CHARLESTON, W.Va. -- Sales in Kanawha County are down significantly this year for a traditionally hot commodity this time of year -- Girl Scout cookies.
According to Beth Casey, chief executive director of the Girl Scouts of Black Diamond, the regional council for much of West Virginia, pre-sales of cookies have totaled 8,186 cases this year -- well below the more than 13,000 cases totaled this time last year. There are 12 boxes of cookies to a case, and the loss equates to roughly $30,000 in revenue for the council's troops.
"We don't have a complete handle on why, but the Kanawha County area is down 32 percent from this time last year in the profit that the troops actually receive," Casey said Friday.
Snow, subzero temperatures and contaminated water have led to an inordinate number of missed school days this year. Pre-ordering began in January, and the chemical leak from Freedom Industries into the Elk River occurred on Jan. 9 -- one of the factors Casey said may have played a role in the dip in sales.
"We think it's to do with the amount of snow we received and the water crisis, because our kids here were in school for four days in January," she said. "January is when girls take orders from people they know, so that's when girls are taking their order cards to school and asking their teachers, taking them to church, to basketball games, and to whatever their after-school activities are, and so much of that didn't happen in January."
Casey doesn't credit an attempt by an anti-abortion group in Texas to get people to boycott Girl Scout cookies for any part of the dip in sales.
Earlier this year, the Texas group alleged the Girl Scouts supported abortion rights after social media posts about well-known women that included praise for Wendy Davis, known for her filibuster of an abortion restriction law in the Texas legislature in 2013, and U.S. Secretary of Health and Human Services Kathleen Sebelius. Coordinators of the boycott also said that the organization's curriculum includes women who have expressed themselves as pro-contraception or pro-abortion rights.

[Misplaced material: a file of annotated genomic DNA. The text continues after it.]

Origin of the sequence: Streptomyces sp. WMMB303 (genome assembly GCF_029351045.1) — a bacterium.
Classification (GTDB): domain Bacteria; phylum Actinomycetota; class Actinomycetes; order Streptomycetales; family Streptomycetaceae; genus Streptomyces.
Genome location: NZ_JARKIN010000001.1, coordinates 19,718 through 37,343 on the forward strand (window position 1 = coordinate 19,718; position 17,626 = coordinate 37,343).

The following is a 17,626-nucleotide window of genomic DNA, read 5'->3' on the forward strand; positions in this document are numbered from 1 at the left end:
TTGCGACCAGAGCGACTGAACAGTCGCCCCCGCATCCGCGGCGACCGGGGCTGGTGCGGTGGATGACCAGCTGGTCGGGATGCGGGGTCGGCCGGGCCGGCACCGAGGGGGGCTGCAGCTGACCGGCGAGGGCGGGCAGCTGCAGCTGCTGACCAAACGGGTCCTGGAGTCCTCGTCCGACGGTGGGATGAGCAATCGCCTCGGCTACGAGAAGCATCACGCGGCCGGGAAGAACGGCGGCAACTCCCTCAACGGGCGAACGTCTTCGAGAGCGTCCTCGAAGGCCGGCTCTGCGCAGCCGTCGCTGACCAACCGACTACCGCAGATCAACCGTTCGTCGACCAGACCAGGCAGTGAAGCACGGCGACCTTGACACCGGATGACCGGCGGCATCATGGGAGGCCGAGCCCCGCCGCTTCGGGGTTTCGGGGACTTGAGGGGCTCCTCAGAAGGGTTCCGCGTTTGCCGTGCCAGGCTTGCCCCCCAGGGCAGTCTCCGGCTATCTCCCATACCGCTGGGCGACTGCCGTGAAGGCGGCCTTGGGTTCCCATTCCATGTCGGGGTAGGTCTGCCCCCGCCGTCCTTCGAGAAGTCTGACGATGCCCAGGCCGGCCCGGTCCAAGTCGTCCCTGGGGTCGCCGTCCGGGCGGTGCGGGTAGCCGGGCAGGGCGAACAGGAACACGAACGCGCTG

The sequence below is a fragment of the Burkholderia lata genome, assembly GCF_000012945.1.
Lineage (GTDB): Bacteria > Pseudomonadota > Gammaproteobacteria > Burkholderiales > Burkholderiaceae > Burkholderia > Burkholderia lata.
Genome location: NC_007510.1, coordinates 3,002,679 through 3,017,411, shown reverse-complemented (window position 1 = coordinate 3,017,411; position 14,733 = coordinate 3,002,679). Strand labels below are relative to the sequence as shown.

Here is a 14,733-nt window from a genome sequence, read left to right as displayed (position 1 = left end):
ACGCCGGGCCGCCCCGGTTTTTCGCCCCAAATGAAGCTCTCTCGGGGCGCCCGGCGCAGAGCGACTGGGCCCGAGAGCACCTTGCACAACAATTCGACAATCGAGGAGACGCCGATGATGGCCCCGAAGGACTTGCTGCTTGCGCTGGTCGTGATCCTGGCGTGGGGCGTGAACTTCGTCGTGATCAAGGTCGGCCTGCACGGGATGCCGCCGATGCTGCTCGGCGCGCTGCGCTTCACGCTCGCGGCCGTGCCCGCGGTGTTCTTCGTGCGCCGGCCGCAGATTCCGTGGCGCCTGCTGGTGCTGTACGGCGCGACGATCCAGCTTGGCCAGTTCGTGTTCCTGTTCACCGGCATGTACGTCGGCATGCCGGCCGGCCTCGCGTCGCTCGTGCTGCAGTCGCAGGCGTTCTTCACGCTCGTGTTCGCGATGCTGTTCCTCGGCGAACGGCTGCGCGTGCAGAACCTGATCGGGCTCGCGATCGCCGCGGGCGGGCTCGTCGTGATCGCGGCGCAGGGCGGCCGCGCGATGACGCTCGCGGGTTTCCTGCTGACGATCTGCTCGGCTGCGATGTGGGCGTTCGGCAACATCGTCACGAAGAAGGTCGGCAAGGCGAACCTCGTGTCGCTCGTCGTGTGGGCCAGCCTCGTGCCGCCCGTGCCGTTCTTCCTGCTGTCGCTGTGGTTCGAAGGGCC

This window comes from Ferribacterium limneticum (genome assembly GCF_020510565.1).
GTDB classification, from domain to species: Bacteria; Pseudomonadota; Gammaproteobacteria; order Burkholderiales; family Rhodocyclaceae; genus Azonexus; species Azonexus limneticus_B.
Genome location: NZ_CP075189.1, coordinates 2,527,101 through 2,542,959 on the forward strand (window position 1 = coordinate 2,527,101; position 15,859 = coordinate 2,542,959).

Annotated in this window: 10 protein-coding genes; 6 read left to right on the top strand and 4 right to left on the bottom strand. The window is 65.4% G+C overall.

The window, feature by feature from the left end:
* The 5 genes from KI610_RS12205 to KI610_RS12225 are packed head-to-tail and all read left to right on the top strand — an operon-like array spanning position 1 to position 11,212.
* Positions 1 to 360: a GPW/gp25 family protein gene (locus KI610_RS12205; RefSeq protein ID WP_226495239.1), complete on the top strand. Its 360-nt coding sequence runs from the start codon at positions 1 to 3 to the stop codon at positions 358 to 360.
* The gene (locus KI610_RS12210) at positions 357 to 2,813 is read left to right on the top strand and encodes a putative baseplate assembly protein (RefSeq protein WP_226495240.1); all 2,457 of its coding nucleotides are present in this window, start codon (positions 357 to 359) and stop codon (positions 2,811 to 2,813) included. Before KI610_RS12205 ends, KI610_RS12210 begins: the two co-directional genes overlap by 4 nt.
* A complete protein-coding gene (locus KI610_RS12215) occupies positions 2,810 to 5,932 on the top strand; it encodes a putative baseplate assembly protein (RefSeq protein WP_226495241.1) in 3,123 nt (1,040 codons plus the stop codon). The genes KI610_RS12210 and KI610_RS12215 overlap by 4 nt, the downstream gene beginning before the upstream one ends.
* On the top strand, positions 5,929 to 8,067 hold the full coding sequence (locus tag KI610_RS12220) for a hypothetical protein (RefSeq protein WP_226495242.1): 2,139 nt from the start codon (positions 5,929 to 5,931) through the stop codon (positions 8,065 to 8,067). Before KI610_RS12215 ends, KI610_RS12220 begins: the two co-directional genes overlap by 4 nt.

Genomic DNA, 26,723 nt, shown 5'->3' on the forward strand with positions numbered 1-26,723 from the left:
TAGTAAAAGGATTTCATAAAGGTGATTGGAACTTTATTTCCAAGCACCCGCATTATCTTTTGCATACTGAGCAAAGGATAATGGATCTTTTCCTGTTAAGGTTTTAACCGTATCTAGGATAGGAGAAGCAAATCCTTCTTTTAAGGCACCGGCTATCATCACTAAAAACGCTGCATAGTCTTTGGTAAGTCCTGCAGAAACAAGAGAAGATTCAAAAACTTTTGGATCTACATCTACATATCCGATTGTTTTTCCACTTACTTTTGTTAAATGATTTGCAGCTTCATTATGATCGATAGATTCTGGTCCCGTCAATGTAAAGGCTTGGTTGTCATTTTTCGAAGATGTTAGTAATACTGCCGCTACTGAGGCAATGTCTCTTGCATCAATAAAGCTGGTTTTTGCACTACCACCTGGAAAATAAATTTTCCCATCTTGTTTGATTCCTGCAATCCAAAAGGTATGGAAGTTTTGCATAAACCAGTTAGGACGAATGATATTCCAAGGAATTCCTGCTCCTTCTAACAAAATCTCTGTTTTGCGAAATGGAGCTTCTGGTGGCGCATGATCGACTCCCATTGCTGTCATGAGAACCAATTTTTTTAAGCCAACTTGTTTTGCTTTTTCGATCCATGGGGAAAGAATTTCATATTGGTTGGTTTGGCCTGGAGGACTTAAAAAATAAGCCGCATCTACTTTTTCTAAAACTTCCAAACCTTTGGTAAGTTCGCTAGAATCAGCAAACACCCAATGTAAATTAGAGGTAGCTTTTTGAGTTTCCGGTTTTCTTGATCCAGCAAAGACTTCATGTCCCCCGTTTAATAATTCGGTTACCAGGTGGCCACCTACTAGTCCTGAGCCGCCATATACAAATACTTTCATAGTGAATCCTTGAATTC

Casey said she didn't believe the boycott affected Kanawha County sales, and added that the organization and the Black Diamond Council are still non-partisan entities that are geared toward helping girls develop the leadership goals necessary for success.
"I don't think that's what really going on here, to be honest; we've had a couple of people who have expressed concerns, but we were able to get back to them with some factual information about what kind of programming we're really doing," Casey said.
Another criticism the Girl Scouts have received in recent years involves the cookies themselves: most Girl Scout cookies are made with palm oil, and many environmental protection organizations have decried the use of palm oil, claiming its production unduly harms the rainforest by clearing large areas of rainforest land to grow one type of plant.
Booth sales of the cookies will begin soon, and scouts will hit the streets to sell cookies in-hand to the general public. According to Casey, the cookies sales aren't primarily about earning money for the troops, but are meant to teach responsibility and foster skills that will be useful for the girls later in life.
"The big thing about this program is that it is so much more than just the cookies," she said. "The girls are really learning important life skills by participating in the program; the entrepreneurial part of the program is the most important aspect of it for the girls.
"They're learning business skills, they practice financial responsibility, money management, sales and marketing, public speaking, goal setting, and most importantly, business ethics. Part of our Girl Scout Law is to be responsible for what you say and do, and when you learn about that and put it into practice from that business standpoint it really hits home."
Reach Lydia Nuzum at lydia.nu...@wvgazette.com or 304-348-5189.